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Madison City Council member warns of lawsuit in spat with activist, other council members

Madison City Council member warns of lawsuit in spat with activist, other council members

A Madison City Council member accused of a calling a constituent a derogatory name during an online meeting is warning that any action the council takes against him could be subject to a court challenge.

In a Friday letter to city attorney Mike Haas, Ald. Paul Skidmore’s attorney, Joseph Humphrey, references Haas’ past concerns about a possible open meetings violation by a majority of council members as one reason any action the council takes against Skidmore could be tossed.

Humphrey also asserts that a formal complaint filed by the target of the alleged slur, local activist Shadayra Kilfoy-Flores, failed to follow state law.

Humphrey’s letter is the latest salvo in an ongoing dispute between Skidmore — the council’s most outspoken advocate for Madison police — and the overwhelming majority of council members and activists who want to see major changes to and more oversight of Madison’s historically well-regarded police department.

The dispute stems from an incident in the early morning hours of Sept. 2, during a council meeting conducted via Zoom. Skidmore allegedly called Kilfoy-Flores a slur commonly aimed at women just as Kilfoy-Flores was set to testify on a measure before the council to provide money for Downtown businesses to repair damage associated with Black Lives Matter protests over the spring and summer.

Skidmore, 9th District, denies saying the word; Ald. Rebecca Kemble, 18th District, says it sounded like him. The incident happened just after the council had voted to approve the creation of an independent police monitor and civilian oversight board, and Skidmore was the last one to speak before Mayor Satya Rhodes-Conway called on Kilfoy-Flores to speak.

Video of the person who said the alleged profanity did not pop up in the Zoom meeting when the word was spoken, and no one in the meeting reacted to the slur at the time it was uttered.

The incident spurred Rhodes-Conway and City Council President Sheri Carter to issue a joint statement later on Sept. 2 saying that “over the past few months, the culture and civility of City Council meetings have drastically deteriorated, culminating in what appears to be the use of gender-based profanity addressed at a member of the public.”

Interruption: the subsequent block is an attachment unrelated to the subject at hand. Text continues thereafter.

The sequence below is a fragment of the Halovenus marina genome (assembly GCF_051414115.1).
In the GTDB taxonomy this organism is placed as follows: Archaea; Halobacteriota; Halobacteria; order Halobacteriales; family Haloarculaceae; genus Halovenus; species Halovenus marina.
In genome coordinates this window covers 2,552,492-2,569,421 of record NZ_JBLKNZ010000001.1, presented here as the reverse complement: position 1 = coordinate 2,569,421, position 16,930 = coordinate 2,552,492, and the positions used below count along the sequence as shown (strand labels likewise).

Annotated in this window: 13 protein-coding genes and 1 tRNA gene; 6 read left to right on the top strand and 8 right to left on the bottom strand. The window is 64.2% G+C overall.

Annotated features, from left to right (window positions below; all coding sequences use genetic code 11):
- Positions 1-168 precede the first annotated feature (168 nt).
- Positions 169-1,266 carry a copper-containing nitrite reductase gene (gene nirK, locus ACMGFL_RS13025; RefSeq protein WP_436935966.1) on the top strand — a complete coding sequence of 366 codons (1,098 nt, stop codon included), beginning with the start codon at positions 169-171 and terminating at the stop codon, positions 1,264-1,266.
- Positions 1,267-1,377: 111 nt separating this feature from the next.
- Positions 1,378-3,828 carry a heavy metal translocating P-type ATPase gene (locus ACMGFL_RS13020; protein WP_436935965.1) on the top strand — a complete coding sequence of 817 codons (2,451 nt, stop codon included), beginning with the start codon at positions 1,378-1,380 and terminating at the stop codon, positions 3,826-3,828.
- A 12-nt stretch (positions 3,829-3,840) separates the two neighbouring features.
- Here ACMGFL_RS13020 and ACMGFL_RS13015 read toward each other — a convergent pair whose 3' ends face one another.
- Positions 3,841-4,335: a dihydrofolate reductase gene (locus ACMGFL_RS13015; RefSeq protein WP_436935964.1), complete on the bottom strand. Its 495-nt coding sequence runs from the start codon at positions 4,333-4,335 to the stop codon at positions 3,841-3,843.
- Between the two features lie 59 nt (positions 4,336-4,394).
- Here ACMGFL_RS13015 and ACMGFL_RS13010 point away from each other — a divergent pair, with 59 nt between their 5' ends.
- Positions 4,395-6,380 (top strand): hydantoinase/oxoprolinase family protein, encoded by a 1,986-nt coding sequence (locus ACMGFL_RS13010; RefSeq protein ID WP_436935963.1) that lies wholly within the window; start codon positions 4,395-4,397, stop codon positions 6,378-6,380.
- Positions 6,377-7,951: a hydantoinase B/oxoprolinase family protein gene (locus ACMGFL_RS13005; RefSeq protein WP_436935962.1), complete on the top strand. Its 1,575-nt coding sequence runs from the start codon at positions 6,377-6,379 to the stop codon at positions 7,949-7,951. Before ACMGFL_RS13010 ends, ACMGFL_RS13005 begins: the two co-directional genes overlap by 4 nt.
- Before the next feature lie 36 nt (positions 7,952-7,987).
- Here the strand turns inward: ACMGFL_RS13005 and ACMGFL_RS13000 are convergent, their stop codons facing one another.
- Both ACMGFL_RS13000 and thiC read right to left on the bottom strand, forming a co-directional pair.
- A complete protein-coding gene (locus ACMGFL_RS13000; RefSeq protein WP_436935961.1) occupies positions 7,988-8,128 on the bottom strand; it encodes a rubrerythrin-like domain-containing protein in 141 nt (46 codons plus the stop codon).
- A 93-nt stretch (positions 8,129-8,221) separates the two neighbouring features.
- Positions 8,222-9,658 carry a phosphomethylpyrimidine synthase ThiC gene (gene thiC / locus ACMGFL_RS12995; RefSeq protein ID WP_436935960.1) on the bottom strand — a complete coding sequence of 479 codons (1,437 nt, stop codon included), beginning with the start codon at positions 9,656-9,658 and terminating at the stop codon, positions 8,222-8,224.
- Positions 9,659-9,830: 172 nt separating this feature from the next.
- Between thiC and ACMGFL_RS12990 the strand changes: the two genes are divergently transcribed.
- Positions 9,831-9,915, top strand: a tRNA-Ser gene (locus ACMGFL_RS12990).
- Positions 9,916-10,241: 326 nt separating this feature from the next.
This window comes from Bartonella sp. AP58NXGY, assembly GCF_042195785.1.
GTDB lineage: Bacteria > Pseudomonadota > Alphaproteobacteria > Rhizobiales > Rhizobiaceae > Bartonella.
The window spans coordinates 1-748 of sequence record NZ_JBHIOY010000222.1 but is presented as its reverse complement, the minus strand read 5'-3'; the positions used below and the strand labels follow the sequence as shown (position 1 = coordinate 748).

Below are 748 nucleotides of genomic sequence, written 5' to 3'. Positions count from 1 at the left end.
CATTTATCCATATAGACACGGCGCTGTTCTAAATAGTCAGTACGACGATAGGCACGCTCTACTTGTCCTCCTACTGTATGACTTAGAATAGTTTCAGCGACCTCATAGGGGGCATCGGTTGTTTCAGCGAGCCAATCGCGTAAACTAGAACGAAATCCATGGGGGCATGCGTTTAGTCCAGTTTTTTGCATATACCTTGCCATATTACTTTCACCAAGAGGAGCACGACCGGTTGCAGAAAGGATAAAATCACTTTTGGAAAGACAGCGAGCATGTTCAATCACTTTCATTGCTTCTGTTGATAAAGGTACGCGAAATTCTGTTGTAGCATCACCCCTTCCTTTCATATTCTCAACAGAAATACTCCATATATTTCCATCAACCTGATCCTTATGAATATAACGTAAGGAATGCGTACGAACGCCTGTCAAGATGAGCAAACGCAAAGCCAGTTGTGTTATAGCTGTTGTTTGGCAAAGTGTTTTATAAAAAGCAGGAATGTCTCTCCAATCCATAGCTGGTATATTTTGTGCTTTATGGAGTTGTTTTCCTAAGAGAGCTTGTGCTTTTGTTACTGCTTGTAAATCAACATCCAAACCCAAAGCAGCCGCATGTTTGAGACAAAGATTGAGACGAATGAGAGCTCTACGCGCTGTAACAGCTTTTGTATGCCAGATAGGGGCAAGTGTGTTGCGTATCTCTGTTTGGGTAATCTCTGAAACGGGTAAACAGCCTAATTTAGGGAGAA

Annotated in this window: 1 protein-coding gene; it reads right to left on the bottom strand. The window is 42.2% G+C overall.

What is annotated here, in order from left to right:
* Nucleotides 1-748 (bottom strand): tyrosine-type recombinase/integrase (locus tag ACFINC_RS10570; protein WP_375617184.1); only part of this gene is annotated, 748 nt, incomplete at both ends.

Fourteen members of the council shot back the next day with a statement denying that there has been any broader deterioration of civility and calling on the person who uttered the alleged slur to come forward. They called on the council to conduct an investigation if the person didn’t.

The day after that, Carter sent another email to her colleagues on the council in which she called out Kemble for allegedly uttering expletives critical of Rhodes-Conway and her supporters, and Ald. Max Prestigiacomo, 8th District, for a “profanity-laced” post on his personal Facebook page that “incited violence and resulted in numerous calls from residents for his resignation as well.”

The post was a repost of a flyer critical of police in the days after Jacob Blake was shot by a Kenosha police officer.

Finally, on Sept. 17, Haas sent council members a memo warning them against issuing joint statements because such actions could violate the state’s open meetings law.

Skidmore says the potential open meetings violation is one reason any action taken by the council to investigate him could be voided. The other is that Kilfoy-Flores’ complaint “does not meet the technical language of the statute” that sets out how a council member can be removed or otherwise disciplined for misconduct.

“Mr. Skidmore is left in the unenviable position of either one, accepting a (City) Council resolution to authorize an investigation approved in violation of the Open Meetings law and based on a legally insufficient complaint and endure the continued public smearing of his name, or two, he can assert the interests of government transparency and legality and appear to be quashing an investigation into his own conduct,” Humphrey wrote.

The council is set to vote Tuesday on whether to call a quasi-judicial hearing on Kilfoy-Flores’ complaint. Humphrey said “no decision has been made regarding filing a lawsuit in this matter.”

Haas said he would be responding to Humphrey’s letter prior to Tuesday’s council meeting. He declined further comment.

Photos: See damage from June 23 protests near the state Capitol

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